When the Audain Art Museum invited Patrik Andersson to guest curate an exhibit, he turned to the museum itself for inspiration.
“I was interested in the fact that the museum is a stone’s throw away from Canada’s second-biggest skate park,” says Andersson, an associate professor with Emily Carr University who teaches contemporary art.
“I started teaching full time in 1999. Over the years, a lot of the students that have come out of there and developed really interesting practices have also been involved in the skateboard world. I’ve always been curious about that relationship.”
And, give or take some pandemic-fuelled changes, that’s how Out of Control: The Concrete Art of Skateboarding was born. While the full exhibit (curated in collaboration with the museum’s Gail & Stephen A. Jarislowsky curator Kiriko Watanabe) is slated to open in the fall, on Aug. 18, a “teaser” portion of the show will open ahead of the main event.
Installed in the museum’s Upper Gallery, it will feature five artists who work in different mediums: Karin Bubaš, a Vancouver-based photo conceptualist artist; Andrew Dadson, a multidisciplinary artist with a film in the exhibit; Hannah Dubois, who will have both a film and three lightbox photographs featured; Christian Huizenga, who created architectural models; and Alex Morrison, whose five-channel projection will be on display.
“I would say that this section brings together artworks that respond to confined circumstances of living in a suburban, middle-class environment,” Andersson says. “Most of the work on this floor features tropes of rebellion that we associate with skateboarding, but also forms of rebellion we don’t associate with skateboarding.”
One example is Morrison’s video Housewrecker. Back in 2000, the art school graduate recorded skateboarders destroying the inside of a house that was slated to be demolished.
“People were carrying around cameras already—and eventually they’d put it on social media, but in those days, you might make a VHS out of it. Alex decided to make artwork out of it. By doing so he was both an insider and outsider to his situation. I was very interested in this,” Andersson says.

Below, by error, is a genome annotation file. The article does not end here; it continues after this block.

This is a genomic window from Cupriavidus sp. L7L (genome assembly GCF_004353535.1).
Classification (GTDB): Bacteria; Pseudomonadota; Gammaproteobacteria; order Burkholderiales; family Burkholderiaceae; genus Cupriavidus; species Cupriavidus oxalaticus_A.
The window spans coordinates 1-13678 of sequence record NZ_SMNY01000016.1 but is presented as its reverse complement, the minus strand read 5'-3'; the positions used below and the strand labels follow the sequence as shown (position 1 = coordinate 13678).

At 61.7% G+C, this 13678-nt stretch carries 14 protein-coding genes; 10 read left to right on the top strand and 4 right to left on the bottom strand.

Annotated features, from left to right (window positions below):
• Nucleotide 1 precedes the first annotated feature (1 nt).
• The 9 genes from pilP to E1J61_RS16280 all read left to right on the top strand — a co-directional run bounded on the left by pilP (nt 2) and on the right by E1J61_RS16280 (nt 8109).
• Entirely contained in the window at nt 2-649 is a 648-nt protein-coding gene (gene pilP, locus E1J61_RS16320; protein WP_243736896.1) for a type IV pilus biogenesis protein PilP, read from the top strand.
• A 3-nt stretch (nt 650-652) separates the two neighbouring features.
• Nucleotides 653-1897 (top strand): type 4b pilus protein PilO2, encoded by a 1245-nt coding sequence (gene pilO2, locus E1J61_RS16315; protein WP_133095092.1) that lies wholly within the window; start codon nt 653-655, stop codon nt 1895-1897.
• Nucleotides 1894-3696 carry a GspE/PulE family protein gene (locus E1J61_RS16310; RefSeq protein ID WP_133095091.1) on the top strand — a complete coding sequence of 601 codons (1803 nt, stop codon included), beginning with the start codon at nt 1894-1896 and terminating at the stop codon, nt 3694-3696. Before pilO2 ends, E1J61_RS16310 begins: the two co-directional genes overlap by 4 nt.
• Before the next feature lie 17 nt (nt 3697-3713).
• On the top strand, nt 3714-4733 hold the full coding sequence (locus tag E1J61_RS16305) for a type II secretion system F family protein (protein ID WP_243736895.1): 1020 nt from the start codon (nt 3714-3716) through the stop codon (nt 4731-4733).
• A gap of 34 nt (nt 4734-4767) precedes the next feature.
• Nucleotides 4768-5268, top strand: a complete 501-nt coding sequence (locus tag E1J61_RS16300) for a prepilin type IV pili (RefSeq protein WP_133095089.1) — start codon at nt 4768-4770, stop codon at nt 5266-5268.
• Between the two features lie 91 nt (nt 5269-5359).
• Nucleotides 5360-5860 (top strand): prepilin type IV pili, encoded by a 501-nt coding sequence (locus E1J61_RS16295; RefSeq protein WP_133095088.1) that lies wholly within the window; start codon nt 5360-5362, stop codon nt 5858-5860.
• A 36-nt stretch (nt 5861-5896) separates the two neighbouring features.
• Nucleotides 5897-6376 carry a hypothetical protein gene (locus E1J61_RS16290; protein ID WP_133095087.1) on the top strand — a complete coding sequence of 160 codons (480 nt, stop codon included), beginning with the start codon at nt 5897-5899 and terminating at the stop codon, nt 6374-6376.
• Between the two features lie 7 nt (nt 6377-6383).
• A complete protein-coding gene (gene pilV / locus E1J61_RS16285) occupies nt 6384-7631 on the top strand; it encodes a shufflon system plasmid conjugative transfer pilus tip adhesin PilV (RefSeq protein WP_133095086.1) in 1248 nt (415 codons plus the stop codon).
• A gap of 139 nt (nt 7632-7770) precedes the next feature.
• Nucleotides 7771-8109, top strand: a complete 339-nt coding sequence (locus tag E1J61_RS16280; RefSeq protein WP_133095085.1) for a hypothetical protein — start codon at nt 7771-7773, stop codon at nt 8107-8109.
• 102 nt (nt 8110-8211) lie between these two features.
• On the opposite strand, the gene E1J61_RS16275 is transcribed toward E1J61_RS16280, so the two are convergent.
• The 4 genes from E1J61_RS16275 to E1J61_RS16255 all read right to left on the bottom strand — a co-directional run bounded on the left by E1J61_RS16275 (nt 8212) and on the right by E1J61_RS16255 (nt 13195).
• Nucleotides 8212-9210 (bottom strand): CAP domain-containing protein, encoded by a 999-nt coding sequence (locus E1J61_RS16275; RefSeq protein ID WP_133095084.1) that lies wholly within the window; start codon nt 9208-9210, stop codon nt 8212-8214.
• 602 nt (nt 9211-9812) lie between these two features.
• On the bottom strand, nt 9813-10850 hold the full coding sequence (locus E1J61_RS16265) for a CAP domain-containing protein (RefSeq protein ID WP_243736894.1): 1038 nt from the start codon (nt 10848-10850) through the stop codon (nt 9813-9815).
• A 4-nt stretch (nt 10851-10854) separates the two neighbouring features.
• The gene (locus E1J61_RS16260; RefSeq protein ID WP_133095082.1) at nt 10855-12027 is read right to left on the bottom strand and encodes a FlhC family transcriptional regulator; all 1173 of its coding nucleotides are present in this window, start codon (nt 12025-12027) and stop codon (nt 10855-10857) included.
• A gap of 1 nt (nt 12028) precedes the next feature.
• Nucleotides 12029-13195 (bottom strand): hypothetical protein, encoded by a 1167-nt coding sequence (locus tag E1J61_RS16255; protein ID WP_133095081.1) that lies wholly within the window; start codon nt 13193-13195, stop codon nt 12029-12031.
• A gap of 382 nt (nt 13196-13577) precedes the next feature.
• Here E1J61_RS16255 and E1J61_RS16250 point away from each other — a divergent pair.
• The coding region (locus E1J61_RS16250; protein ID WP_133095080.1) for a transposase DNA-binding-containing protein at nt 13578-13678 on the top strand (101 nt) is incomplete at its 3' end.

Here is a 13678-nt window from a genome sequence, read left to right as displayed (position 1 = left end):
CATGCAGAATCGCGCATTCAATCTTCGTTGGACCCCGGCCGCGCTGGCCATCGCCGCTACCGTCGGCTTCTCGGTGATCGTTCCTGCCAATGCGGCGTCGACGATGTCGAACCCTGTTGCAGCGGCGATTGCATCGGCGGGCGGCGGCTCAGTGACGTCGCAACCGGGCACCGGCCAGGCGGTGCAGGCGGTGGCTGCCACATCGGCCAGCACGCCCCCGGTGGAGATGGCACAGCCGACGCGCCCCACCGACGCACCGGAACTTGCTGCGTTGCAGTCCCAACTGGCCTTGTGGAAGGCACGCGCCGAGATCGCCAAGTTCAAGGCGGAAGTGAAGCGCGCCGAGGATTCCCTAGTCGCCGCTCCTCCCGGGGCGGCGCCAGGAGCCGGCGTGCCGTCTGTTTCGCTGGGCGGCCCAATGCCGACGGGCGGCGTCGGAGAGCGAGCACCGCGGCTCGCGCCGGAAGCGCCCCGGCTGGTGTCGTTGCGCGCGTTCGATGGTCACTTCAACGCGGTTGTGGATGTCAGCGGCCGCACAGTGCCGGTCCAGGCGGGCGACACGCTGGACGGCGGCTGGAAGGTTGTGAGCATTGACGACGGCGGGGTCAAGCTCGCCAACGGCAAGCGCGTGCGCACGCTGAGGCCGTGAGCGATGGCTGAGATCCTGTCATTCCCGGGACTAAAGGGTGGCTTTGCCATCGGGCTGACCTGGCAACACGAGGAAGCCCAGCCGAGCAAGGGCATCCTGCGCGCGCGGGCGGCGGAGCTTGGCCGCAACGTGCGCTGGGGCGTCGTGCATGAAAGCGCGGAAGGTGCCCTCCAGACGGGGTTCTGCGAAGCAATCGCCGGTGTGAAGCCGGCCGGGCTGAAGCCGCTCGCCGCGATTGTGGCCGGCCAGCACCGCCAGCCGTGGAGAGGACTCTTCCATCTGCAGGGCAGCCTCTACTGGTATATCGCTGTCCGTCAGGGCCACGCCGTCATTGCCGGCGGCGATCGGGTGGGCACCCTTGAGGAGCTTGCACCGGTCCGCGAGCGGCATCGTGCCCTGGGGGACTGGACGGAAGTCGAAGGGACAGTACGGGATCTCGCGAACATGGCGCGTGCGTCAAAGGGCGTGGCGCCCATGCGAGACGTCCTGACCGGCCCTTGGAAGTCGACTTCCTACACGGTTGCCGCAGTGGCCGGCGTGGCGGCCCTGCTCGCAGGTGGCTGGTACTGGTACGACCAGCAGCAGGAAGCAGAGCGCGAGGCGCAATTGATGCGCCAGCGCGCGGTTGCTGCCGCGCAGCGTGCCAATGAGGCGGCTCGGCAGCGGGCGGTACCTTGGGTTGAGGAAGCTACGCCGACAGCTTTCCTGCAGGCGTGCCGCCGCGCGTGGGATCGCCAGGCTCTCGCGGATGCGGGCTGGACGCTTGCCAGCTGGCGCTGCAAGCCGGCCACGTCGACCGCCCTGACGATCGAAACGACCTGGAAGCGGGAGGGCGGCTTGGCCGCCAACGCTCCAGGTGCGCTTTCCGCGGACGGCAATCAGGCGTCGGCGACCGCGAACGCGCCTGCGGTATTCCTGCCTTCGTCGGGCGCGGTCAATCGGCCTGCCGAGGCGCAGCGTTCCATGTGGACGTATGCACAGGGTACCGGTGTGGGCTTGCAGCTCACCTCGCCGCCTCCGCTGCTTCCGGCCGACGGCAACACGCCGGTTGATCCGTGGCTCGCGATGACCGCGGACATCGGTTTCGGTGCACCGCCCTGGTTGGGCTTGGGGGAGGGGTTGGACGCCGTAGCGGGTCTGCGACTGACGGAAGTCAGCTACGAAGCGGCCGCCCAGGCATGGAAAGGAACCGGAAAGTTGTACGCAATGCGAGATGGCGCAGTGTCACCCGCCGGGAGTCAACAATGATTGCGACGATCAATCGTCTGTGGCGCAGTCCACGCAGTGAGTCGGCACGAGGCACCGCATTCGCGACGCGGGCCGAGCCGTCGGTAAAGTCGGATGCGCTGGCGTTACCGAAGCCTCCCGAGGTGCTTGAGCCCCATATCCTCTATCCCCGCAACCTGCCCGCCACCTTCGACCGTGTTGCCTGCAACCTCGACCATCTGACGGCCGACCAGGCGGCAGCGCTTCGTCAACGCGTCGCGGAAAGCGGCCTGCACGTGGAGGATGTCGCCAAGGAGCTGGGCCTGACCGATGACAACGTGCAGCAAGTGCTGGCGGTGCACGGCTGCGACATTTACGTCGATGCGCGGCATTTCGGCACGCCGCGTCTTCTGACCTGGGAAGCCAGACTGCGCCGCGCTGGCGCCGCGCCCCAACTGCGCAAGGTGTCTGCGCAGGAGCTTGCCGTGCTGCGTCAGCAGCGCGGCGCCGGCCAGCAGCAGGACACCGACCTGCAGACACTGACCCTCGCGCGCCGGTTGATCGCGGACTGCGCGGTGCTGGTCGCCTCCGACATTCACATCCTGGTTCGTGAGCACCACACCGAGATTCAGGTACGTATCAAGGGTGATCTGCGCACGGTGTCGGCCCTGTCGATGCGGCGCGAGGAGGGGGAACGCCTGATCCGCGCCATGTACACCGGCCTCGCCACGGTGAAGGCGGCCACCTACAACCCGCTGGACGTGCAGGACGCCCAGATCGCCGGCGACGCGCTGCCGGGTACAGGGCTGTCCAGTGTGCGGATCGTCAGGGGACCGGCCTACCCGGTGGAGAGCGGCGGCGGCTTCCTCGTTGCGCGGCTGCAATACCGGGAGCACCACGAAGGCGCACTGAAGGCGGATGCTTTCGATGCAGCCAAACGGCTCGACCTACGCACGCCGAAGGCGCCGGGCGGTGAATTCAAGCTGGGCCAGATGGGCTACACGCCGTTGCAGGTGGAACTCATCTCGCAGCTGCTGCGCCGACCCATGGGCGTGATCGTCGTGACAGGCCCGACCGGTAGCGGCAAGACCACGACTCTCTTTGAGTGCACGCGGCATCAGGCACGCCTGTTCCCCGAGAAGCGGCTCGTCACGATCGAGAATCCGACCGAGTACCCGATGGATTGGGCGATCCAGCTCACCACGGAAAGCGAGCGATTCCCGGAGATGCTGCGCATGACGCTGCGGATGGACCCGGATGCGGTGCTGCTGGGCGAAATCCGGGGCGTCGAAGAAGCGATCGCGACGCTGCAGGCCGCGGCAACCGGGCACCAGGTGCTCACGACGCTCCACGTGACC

Throughout the entire exhibit, Andersson endeavoured to include a diverse range of artists and perspectives (although COVID nudged him in a more B.C.-focused direction).
Dubois’ pieces, for example, dig into themes of racism, sexism, and colonialism through the story of three BIPOC skaters.
“There were a lot of things I tried to avoid,” Andersson says. “I don’t think there’s any reference in the entire show of skateboarding as a sport—that is completely void in this exhibition. Yes, I know skateboarding is officially a sport; it’s in the Olympics, but it’s not what the show is focused on. On the other hand, the exhibition is designed to appeal or evoke. It operates in the space between how a skateboarder thinks about the environment, but also how a viewer navigates a museum. I’ve designed the whole show almost as an obstacle course.”
But, he adds: “I don’t want to make it sound like it will be a lot of work. There’s a lot of beautiful work in it.”
Meanwhile, the popular Alta + Audain fine dining art experience that has been taking place every Friday through the summer will also tap into the skateboard theme on Aug. 19.
That will vary from “skater snacks” (including smoked popcorn, street corn crema, and tortilla chips) to “99¢ pizza slice” (Wagyu tartare, sturgeon caviar crème fraiche, smoked cheddar, tomato conserve and onion brioche).
Tickets are $99 per person at audainartmuseum.com/alta.
For more on the exhibit, visit audainartmuseum.com/upcoming-exhibitions.